The air smelled damp, fishy. As Todd walked along, he could feel sand crunching beneath his bare feet. But this sand…it was coarser than the fine white sands he was used on the beaches near his grandparents’ place in Florida.
He couldn’t place where he was, but he knew it was evening. Todd could see the blue-black sky above, and the stars were plainly visible, sharing the night sky with a bright half-moon that seemed…brighter, closer… than he was used to. He stopped walking, and stared up at the sky. And there was something wrong with the stars, too. The stars were also brighter than they should have been, and he couldn’t make out any of the constellations. The stars are not in the right order, he thought. But then, he had no idea of where he was, or even of what direction he was facing… nevertheless, his years of observing and reading about the night sky… all those hours with his telescopes… told him that this night sky was screwy. That gleaming group of three could be part of Orion, he thought; but it was higher in the sky and way to the right of where it should be. After few puzzled moments, Todd returned his gaze to the front and continued to walk.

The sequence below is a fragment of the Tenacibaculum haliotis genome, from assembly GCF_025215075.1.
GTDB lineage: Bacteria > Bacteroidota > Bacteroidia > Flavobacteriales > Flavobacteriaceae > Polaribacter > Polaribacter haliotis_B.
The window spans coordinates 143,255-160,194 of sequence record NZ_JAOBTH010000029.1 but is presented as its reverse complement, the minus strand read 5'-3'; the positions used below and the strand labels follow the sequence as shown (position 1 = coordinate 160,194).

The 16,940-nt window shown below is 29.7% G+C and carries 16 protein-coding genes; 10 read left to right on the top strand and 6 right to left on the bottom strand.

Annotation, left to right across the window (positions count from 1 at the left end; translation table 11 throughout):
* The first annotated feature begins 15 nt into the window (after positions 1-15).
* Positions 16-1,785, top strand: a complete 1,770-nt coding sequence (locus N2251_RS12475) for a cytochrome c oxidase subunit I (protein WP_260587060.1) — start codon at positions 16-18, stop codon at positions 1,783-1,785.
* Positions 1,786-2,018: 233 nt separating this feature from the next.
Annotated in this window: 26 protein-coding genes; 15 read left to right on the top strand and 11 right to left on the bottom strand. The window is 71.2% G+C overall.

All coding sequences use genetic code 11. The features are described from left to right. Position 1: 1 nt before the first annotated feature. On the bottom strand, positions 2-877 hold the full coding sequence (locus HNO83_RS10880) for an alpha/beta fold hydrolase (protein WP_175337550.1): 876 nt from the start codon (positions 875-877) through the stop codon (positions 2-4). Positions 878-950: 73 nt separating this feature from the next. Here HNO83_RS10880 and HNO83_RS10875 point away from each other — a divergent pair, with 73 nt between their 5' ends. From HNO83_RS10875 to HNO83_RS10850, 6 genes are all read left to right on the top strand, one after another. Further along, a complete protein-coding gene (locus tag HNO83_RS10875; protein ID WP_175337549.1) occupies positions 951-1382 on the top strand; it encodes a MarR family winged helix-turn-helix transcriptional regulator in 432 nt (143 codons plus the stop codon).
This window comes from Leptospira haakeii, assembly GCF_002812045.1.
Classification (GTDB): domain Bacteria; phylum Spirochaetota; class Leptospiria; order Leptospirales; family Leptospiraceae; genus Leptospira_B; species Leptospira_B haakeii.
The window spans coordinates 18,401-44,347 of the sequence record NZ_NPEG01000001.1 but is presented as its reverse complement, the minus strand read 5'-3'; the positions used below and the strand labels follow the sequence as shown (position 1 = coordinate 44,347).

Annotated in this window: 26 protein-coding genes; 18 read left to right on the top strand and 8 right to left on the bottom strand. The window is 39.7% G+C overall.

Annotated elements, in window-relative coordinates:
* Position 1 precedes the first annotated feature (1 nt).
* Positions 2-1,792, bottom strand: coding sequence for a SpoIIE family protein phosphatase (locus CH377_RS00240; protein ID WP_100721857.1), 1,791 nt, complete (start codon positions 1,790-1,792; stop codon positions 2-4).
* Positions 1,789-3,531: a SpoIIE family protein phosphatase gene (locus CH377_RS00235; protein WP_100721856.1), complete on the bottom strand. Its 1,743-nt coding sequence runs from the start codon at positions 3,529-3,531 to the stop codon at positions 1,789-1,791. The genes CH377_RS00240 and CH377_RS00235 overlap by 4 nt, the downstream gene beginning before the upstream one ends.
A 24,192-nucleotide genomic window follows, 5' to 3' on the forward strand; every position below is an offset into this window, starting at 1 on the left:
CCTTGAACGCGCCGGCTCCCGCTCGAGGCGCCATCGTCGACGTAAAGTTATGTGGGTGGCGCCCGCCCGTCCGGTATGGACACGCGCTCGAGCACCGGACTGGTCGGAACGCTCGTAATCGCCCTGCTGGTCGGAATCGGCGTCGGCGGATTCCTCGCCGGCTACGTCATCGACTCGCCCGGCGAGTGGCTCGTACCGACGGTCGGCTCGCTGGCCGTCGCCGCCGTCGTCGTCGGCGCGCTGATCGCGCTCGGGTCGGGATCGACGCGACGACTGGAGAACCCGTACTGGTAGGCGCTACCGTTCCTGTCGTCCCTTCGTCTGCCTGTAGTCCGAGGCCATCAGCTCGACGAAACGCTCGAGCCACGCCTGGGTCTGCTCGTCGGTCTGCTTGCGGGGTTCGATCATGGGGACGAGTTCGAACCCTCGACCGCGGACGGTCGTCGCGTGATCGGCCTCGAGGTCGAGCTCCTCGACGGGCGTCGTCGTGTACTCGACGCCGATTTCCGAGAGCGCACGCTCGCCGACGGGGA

On his right, he could hear the lapping of water, as if on a shoreline. But it was not a the familiar sound of the the ocean’s surf, which made a pounding, hissing sound. Even with the receding tide, when everything was gentler, there was still that pounding sound as the unceasing waves rolled over each other and then gave the sandy shore a hissing kiss. The sound that now reached his ears was far gentler, as if the water was licking the shoreline, rather than kissing it.